By Nancy Shoemaker
The connection among American Indians and Europeans on America's frontiers is usually characterised as a sequence of cultural conflicts and misunderstandings in line with an unlimited gulf of distinction. Nancy Shoemaker turns this thought on its head, exhibiting that Indians and Europeans shared universal ideals approximately their such a lot basic realities--land as nationwide territory, govt, record-keeping, foreign alliances, gender, and the human physique. earlier than they even met, Europeans and Indians shared perceptions of a panorama marked via mountains and rivers, a actual global within which the solar rose and set on a daily basis, and a human physique with its personal specific form. in addition they shared of their skill to make feel of all of it and to invent new, summary rules according to the tangible and visual reports of way of life. targeting jap North the USA up throughout the finish of the Seven Years battle, Shoemaker heavily reads incidents, letters, and recorded speeches from the Iroquois and Creek confederacies, the Cherokee country, and different local teams along British and French assets, paying specific realization to the language utilized in cross-cultural dialog. ironically, the extra American Indians and Europeans got here to grasp one another, the extra they got here to determine one another as assorted. by means of the tip of the 18th century, Shoemaker argues, they deserted an preliminary willingness to acknowledge in one another a typical humanity and as an alternative built new rules rooted within the conviction that, by means of customized and even perhaps through nature, local american citizens and Europeans have been peoples essentially at odds. In her research, Shoemaker finds the 18th century roots of tolerating stereotypes Indians built approximately Europeans, in addition to stereotypes Europeans created approximately Indians. This strong and eloquent interpretation questions long-standing assumptions, revealing the unusual likenesses one of the population of colonial North the USA.
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Additional info for A Strange Likeness: Becoming Red and White in Eighteenth-Century North America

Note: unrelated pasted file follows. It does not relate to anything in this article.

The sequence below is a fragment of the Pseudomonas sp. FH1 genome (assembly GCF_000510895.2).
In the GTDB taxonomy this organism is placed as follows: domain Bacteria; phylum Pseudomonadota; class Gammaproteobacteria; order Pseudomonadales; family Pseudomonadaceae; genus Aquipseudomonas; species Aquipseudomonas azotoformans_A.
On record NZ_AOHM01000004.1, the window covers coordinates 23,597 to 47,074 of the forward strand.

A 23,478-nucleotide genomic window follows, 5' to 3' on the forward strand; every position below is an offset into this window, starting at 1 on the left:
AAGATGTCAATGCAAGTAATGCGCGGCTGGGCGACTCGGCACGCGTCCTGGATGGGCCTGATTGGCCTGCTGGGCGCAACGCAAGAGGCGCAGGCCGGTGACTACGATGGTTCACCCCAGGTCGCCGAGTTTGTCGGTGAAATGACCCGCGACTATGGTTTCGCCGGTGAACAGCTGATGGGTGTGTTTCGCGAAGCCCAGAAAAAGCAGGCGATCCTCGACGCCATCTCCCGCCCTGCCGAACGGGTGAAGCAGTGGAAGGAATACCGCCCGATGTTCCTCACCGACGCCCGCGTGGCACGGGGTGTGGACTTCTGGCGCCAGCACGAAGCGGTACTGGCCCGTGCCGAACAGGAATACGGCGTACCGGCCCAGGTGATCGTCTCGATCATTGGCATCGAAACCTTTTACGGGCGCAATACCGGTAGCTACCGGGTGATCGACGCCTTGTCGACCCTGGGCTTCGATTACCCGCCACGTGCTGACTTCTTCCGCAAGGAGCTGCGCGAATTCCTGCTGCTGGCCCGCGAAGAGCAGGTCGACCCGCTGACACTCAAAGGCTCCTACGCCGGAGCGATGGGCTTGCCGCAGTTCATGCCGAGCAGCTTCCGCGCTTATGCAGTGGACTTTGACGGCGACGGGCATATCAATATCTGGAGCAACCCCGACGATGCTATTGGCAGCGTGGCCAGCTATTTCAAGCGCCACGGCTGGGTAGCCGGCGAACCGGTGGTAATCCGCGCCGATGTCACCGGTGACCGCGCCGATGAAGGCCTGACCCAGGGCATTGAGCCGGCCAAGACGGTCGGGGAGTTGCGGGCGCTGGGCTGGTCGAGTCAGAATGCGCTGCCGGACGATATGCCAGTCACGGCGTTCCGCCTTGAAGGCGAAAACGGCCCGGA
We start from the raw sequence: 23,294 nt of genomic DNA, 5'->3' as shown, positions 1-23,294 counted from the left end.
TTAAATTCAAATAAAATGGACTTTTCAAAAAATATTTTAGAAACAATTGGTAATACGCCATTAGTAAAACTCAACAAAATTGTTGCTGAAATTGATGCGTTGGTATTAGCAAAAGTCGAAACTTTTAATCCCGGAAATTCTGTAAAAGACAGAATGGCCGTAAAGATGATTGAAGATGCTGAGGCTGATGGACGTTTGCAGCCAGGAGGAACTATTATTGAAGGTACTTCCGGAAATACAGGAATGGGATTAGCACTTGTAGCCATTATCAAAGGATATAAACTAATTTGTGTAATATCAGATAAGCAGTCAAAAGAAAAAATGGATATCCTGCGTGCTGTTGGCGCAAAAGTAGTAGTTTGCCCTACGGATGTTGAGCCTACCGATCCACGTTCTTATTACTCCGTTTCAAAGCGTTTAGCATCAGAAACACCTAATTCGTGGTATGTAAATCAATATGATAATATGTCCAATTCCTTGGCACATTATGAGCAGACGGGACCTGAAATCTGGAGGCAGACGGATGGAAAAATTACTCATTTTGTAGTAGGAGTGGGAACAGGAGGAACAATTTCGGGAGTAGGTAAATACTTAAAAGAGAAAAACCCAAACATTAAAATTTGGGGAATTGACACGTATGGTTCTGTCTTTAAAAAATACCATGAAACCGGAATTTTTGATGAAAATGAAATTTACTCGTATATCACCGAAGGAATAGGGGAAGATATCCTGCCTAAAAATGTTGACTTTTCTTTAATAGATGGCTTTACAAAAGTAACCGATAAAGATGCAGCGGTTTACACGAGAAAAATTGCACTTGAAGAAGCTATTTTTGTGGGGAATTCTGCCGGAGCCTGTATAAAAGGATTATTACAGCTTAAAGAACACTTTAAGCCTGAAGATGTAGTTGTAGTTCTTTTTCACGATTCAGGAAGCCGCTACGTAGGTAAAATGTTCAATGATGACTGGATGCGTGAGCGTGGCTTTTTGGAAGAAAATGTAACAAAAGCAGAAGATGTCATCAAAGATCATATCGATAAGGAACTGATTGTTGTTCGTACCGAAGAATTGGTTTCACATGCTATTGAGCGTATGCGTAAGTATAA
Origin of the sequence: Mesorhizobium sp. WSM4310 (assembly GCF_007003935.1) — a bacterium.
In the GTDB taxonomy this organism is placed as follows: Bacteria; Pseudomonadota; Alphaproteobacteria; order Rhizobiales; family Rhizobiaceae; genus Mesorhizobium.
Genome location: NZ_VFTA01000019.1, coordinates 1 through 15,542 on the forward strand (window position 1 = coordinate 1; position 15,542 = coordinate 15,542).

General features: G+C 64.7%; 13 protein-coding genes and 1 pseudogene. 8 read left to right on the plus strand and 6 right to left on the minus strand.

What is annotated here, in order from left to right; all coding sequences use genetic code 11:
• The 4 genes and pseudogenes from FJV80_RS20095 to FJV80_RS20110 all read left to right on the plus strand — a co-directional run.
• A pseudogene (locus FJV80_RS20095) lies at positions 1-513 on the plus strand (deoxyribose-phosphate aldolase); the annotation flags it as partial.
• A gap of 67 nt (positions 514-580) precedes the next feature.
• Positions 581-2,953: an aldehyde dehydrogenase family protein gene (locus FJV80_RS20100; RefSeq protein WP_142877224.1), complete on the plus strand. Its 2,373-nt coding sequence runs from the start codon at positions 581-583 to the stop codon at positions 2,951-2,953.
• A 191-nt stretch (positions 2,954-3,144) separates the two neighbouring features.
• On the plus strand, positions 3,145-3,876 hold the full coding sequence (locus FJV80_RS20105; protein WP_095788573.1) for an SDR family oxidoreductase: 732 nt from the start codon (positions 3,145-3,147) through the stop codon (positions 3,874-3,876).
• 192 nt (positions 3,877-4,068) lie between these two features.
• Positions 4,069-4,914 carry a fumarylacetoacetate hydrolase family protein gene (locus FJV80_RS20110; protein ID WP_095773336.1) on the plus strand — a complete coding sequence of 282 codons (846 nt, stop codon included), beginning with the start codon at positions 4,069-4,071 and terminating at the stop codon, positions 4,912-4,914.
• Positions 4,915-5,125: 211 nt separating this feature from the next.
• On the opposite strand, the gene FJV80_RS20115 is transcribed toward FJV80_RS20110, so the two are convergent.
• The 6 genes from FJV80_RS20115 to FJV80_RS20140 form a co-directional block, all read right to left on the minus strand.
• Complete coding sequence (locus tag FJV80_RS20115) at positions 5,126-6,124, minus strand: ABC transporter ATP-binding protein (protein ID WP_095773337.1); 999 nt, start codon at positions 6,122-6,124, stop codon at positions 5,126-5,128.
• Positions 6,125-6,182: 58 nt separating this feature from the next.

72 What the Mahicans and Mohegans actually thought about these heaps is mired in vehement British legal defenses resting on the premise that Indians were the original owners of lands transferred into British hands. So, were marked trees, painted posts, and stone heaps Indian claims to ter ritory? Implicitly they were, for they carried intensely felt meanings and thereby 28 A STRANGE LIKENESS connected people emotionally to that place. Warriors and hunters who left behind pictographic records of their deeds claimed the land by writing their personal histories on it.
William Bull described the naming ceremony performed for him when he treated with the Iroquois on behalf of Governor James Glen of South Carolina: They had agreed to give me a Name by which they and their children might know me, and that was Orrickh Wa Wawgah, which Mr. Conrad Weiser interpreted, One that lays fast hold of the Chain of Friendship, or rather, One who is an Assistant in the Public Council, Orrick signify ing publick Business. 31 For the Iroquois, the practice of naming the representative of a foreign nation ensured that dialogues of diplomacy were conducted state-to-state.
Enlightenment-era political theorists imagined Native Americans living in a state of nature, the antonym of European culture and artifice. 8 Indians who went to Europe provide us with the opportunity to reverse the ethnographic gaze and compare Indian chiefs and European kings face-to-face. 10 Other high-profile visits involved In dians from the Southeast. 1). 11 Cherokees came again in 1762, only three this time. 1 Isaac Basire engraving of the seven Cherokees who visited London in 1730 with Alexander Cuming.